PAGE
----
Omaha woman charged $400 for locksmith on freezing cold day
OMAHA, Neb. (WOWT) - Many of us have experienced a sudden feeling of panic after realizing the keys are locked in the car. That happened to an Omaha woman who found the real shock was yet to come.
A trip to the library last month didn’t go by the book for Barb Siebrandt.
“I think I said something I shouldn’t have, and I realized I left my keys and extra keys in my purse which I left in the car,” Siebrandt said.
There were freezing temperatures that day on 90th and Fort streets, so Barb needed help fast.
She searched on her phone for a locksmith and got a phone number.
She dialed which prompted a text from a toll-free number that may belong to a locksmith broker. Then a local crew is dispatched to open Barb’s door and hand her a bill
“He said it will be $400 and I said ‘are you kidding me,’ and he said it was because it was very bitter cold out and it took us so long to get it open.”
Barb says she withdrew the money from her bank down the street while the locksmith waited outside. That’s among the signs she regrets not seeing.
“Not a marked car, not an official receipt and wanting to take cash.”
The Better Business Bureau locked in on Barb’s receipt. Jim Hegarty with the BBB said it was a strange situation.
“Yes, it’s unusual that the company’s marks would not be on the invoices and the name of the company wouldn’t be clearly disclosed,” he said.
Someone who appears to be a locksmith broker with a Las Vegas number declined to give his company name. 6 News asked for comment on the situation with Barb.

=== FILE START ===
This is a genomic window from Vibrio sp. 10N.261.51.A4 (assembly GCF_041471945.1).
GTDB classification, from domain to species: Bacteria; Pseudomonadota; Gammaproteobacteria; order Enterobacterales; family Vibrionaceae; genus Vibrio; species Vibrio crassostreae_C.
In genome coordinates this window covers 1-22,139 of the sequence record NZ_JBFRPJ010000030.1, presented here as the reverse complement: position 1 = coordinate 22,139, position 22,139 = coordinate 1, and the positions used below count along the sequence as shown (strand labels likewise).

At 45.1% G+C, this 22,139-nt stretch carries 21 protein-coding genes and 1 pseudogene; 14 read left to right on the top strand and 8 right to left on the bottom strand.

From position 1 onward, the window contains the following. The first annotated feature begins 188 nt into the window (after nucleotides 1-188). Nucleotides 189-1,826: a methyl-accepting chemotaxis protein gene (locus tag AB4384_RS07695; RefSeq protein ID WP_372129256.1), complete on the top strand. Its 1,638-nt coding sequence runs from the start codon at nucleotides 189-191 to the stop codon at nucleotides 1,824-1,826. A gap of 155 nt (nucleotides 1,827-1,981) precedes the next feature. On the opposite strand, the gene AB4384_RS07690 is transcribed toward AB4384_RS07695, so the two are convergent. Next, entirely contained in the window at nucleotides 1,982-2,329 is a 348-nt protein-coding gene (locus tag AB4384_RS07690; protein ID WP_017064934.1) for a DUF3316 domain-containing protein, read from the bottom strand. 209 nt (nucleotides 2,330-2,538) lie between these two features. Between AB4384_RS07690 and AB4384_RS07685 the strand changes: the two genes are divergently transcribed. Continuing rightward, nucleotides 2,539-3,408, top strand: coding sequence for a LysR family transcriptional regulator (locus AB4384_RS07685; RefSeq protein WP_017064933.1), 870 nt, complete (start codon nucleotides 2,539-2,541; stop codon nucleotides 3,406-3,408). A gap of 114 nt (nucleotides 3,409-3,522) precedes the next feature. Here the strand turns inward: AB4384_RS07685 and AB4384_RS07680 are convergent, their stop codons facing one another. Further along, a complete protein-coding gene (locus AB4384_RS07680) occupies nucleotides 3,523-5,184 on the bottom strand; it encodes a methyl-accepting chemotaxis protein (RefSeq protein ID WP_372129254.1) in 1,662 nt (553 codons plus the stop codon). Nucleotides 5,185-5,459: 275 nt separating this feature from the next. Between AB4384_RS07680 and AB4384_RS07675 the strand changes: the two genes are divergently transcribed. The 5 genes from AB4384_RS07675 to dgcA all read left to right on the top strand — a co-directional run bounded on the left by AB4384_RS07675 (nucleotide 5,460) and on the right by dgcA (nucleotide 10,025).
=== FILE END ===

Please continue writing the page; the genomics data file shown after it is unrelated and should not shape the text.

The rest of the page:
He texted that the crew spent two hours working in subzero wind chills and claims the price was agreed on by Barb and the two locksmiths, which she disputes.
“I felt uncomfortable and felt I had gotten myself into something,” Barb said.
Barb says a device was used to open her door, and Tony Siders of Big Red Locksmiths shares how it works. He says it leaves a chance to damage the vehicle.
“On a cold day, all this stuff isn’t going to go back to normal,” Siders said. “It could possibly bend or damage this door.”
Siders prefers his crews use a more delicate approach to opening most car doors and he says they have never charged $400.
“I would tell you if you paid $100 on darn near every vehicle on the road out there, it would be too much.”
Left with a generic receipt insurance won’t accept, Barb says she’s learned that to save money on locksmith calls she holds the keys.
“I’m not going to put them in my purse and leave my purse in the car,” she said.
6 News made several calls to the same toll-free number on the text the customer received. We got a response from a different locksmith company each time. None admitted they were the ones who charged the $400 fee.
Barb has since filed a police report.
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